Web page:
Security hotspots in Northeast Asia

Updated On: Feb 13, 2007

North Korea and the Taiwan Strait remain the focus of attention when it comes to security in Northeast Asia.

The six-party talks on North Korean nuclear crisis started off with hyped-up optimism as the international media revealed that a deal was in the making with a Chinese proposal and North Korean willingness to dismantle its nuclear program in exchange for aid and energy. The previous obstacles of North Korean frozen assets in Macau were no longer a hindrance. Japanese media reports claimed that the US told North Korea last month it is prepared to proclaim that $11 million in assets held by Pyongyang at the bank was legit.

But the high notes ended a little flat due to disagreements on the amount of energy aid that Pyongyang could receive for disarming. "We're not interested in an energy deal. We're interested in a de-nuclearization deal," Hill said Sunday, adding that he had a "lengthy and very frank" discussion with the North Koreans on the issue.

"It is up to the North Koreans," Hill said. "We have offered a way forward on a number of issues. They just need to make a decision." Japanese envoy Kenichiro Sasae of similar views said an agreement "hangs greatly on the response, or final answer, that North Korea brings today."

Speculations are rife on the amount demanded by the North Koreans anywhere from 2 million kilowatts of electricity (equal to all of North Korea's current generating capacity) to 2 million tons of heavy fuel oil. Japanese media had another numerical figure - 1 million tons of oil shipped annually to Pyongyang before dismantling its nuclear facilities and 2 million tons annually thereafter.

While the region hangs in balance over whether Pyongyang will finally bite the deal, embattled President Chen Shui-bian has pushed for Taiwan’s decision to drop the word "China" from the names of state enterprises in favor of "Taiwan" despite criticism from the United StatesTaiwan is also changing the name of its state-run postal, petroleum and shipping companies. The changes, says Taiwan's premier Su Tseng-chang, are necessary to keep Taiwan's state-run companies from being confused with those from China.

Spooked by such bold moves, the US State Department voiced its opposition to the changes. It also reiterated its stance that it does not favor steps by Taiwan that appears to change its status unilaterally or any moves toward independence. The US cannot afford a conflict in the Taiwan Strait. It is already stretched to the limit with its troops in Iraq and Afghanistan. Moreover, a US carrier group is in place in the seas off Iran, raising fears of an escalation of conflict in the Middle East to include Iran which has recently tested a cruise missile as a warning to America not to attack Iranian interests. Fears of an accidental war between the US and Iran have escalated.  Neither is the war going well in Afghanistan where the Taliban has regrouped and stronger than before, primed for a spring offensive against US and NATO forces.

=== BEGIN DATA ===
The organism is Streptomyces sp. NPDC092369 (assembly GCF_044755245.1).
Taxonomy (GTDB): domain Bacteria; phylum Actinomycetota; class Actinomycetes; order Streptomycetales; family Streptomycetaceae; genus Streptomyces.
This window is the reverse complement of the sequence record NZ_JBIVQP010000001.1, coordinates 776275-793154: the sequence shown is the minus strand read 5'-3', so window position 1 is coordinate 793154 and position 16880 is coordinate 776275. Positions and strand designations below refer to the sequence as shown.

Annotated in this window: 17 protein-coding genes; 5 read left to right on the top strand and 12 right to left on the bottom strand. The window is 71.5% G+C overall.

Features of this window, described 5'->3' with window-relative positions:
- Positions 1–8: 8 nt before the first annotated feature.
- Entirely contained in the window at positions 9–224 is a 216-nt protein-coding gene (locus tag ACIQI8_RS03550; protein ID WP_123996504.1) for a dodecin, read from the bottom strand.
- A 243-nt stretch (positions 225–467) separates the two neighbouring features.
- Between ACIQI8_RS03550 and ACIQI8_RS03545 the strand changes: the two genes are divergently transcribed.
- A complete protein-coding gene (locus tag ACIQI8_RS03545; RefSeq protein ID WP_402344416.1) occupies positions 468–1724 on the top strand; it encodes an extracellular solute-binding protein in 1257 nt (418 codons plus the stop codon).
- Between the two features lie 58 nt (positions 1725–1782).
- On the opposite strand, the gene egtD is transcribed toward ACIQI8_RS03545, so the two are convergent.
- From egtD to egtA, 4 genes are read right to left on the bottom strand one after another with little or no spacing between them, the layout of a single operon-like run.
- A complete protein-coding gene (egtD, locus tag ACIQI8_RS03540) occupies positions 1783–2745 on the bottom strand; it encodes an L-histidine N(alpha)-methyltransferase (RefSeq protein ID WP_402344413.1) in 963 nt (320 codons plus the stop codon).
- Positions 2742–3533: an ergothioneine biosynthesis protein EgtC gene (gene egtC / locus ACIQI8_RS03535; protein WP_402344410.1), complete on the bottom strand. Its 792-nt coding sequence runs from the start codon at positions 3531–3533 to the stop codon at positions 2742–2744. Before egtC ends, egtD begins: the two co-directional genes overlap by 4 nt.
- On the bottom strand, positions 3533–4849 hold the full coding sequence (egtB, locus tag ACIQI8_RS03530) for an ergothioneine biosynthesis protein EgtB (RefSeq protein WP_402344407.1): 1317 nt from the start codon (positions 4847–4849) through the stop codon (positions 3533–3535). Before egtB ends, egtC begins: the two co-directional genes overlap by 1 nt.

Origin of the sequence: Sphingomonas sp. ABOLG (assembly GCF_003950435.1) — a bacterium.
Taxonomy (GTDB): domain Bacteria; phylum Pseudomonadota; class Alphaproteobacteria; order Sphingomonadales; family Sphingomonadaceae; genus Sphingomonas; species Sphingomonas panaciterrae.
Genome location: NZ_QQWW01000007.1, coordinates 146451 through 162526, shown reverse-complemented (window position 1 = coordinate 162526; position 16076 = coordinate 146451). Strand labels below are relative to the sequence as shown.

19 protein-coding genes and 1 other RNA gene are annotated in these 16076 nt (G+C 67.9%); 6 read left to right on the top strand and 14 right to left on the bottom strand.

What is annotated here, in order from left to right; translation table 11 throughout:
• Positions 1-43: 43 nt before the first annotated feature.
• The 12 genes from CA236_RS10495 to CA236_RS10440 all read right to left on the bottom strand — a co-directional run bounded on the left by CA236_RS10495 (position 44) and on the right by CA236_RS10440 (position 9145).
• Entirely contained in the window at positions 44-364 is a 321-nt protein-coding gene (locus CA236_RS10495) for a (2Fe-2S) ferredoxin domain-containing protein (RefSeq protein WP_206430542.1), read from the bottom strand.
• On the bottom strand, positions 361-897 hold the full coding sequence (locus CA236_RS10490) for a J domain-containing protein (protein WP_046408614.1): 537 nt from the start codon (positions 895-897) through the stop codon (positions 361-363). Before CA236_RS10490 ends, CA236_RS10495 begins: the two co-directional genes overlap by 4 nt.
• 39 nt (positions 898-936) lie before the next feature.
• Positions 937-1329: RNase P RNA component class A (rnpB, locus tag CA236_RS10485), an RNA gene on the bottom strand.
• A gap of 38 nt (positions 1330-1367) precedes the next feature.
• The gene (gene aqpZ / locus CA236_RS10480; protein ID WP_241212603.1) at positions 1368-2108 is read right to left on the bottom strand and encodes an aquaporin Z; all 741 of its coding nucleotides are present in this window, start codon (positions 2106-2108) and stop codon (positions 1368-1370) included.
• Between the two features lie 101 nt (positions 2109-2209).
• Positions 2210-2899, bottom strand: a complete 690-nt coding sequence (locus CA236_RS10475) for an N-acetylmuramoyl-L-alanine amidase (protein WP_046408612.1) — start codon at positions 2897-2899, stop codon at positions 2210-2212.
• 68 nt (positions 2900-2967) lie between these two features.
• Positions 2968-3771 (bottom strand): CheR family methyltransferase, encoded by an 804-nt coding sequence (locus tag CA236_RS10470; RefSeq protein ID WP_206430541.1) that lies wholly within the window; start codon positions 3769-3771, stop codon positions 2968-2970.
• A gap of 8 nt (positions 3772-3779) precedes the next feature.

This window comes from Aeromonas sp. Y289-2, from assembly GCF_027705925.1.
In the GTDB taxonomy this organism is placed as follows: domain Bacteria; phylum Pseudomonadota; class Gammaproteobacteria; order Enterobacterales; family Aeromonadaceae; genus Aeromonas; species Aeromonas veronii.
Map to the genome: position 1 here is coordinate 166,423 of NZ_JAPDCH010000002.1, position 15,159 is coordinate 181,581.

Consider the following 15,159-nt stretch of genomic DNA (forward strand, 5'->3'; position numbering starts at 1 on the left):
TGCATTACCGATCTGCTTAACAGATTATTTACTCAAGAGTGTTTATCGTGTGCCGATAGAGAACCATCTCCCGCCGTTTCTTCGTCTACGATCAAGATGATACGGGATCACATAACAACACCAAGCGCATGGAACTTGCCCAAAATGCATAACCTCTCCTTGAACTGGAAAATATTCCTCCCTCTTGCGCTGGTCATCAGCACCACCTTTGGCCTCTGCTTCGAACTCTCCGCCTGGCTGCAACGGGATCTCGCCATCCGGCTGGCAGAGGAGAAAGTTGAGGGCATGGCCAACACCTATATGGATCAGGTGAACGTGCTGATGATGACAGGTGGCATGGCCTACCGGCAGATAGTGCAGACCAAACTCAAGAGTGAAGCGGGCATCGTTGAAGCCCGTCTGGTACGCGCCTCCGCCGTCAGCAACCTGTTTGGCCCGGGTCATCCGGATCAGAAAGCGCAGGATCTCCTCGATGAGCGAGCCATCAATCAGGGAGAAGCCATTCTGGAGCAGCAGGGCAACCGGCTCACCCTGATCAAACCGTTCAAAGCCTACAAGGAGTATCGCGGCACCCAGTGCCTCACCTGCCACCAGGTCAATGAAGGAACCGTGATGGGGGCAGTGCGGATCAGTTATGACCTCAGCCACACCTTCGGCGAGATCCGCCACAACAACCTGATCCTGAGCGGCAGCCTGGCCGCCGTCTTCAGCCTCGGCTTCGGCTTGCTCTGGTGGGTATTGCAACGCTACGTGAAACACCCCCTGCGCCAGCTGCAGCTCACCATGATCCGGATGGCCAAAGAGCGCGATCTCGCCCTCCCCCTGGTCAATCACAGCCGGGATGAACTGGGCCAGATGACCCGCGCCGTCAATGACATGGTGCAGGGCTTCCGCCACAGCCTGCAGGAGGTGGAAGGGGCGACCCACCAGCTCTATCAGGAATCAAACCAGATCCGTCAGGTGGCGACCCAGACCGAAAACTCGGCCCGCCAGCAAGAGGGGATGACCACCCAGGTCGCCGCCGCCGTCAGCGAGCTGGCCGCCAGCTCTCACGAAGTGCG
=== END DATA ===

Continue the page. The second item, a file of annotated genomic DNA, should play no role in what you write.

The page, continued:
A Taiwan Straits conflict now would be disastrous for the US. A nuclear North Korea willing to share nuclear technology with Iran is even more worrying.  (13 February 2007)


Marathan bid to break N.Korea impasse (Straits Times, 13 February 2007)

US prods N. Korea to stop haggling on nuke deal (Straits Times, 12 February 2007)

Taiwan is a democratic, independent nation now (Taiwan Times, 12 February 2007)

Taiwan Vows to Uphold Name Change of State-Run Companies (Chosun Ilbo, 12 February 2007)

No deal yet in 'tough' North Korea nuclear talks (Bernama, 10 February 2007)

No deal reached in N.Korea nuke talks (AP, 10 February 2007)

Deal to Shut Major North Korean Nuclear Facilities Appears Closer (NY Time, 9 February 2007)

China hands out accord at nuclear talks (AP, 9 February 2007)

[EDITORIAL]Talks for action (AP, 9 February 2007)